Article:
Miscellaneous Topics

Scare Card Strategy

If you hold a weak hand, an important consideration in determining whether to bet is if you can get your occonent to fold on the next round if you catch a skare card. Here’s an example. On third street, you raise with


and are called. You catch the suited A. You bet again and are called. (This worries you, because you have a pretty strong board.) You still should bet one more time if the next card is any spade, if it pairs your board, or if it is any other card such as an eight or nine that improves your hand.

In other words, if your hand is worth a call or even almost worth a call if your opponent bets, it is better to bet yourself (even if there is no chance that your opponent will foold) if your bet may allow you to steal on the next round. This might occur if you then happen to catch a dangerous card, such as a pair or a suited card, that makes your opponent think you are more of a favorite than you really are.

Even if you started good, catching a scare card still should help your hand. Unless you have a monster, you don’t mind the fact that a threatening card may win the pot for you immediately.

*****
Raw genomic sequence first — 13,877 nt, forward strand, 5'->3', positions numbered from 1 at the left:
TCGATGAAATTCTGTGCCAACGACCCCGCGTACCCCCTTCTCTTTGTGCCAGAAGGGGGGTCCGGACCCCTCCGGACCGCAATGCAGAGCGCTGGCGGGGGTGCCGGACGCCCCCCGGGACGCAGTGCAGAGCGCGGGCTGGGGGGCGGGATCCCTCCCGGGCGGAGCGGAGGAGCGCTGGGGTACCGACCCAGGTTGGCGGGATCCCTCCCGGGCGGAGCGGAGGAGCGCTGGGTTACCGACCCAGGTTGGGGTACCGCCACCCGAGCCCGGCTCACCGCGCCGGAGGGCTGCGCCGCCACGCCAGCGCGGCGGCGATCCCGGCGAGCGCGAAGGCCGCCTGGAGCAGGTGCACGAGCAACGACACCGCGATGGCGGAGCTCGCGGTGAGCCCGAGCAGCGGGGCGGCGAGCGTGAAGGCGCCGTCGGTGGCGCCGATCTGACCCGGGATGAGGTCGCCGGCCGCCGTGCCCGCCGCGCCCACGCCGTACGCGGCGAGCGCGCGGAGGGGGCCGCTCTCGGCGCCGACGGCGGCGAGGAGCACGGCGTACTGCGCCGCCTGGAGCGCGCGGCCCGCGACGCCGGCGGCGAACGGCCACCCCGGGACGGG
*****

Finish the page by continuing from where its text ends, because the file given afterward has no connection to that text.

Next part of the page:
Although your bet will not always make your opponent more likely to fold on the next round, it is still sometimes worthwhile to bet, because in these situations you make more money when your bet is called.

Here’s an example. Suppose you have


and you think your opponent has a straight draw or perhaps something like a pair of sixes. You should still bet, though he might fold on the next round even if you check on this round. The reason for betting is that many cards you can catch will make you more money when your opponent initially calls and then folds, or calls and then gets beat. Notice that the cards which will help you to win the pot, either eventually or on the next round, are any deuce, eight, or nine, as well as any spade. Also possibly an ace, a seven, or a ten.

However, if you catch a scare card, you should not always bet into a good aggressive player or a great player, because great players fear scary boards less than (reasonably) good players (but more than bad players).

Next, let’s suppose on fourth poker street that you have a medium pair, a person in front of you bets, and a player behind you catches a scare card. You usually should throw your hand away. Here’s an example. Suppose you are second in a three-way pot and start with


and now catch a jack. A queen bets after catching a king, and the player behind you has caught a card that gives him two straiht flush cards on board. Unless the pot is very large, throw your hand away immediately!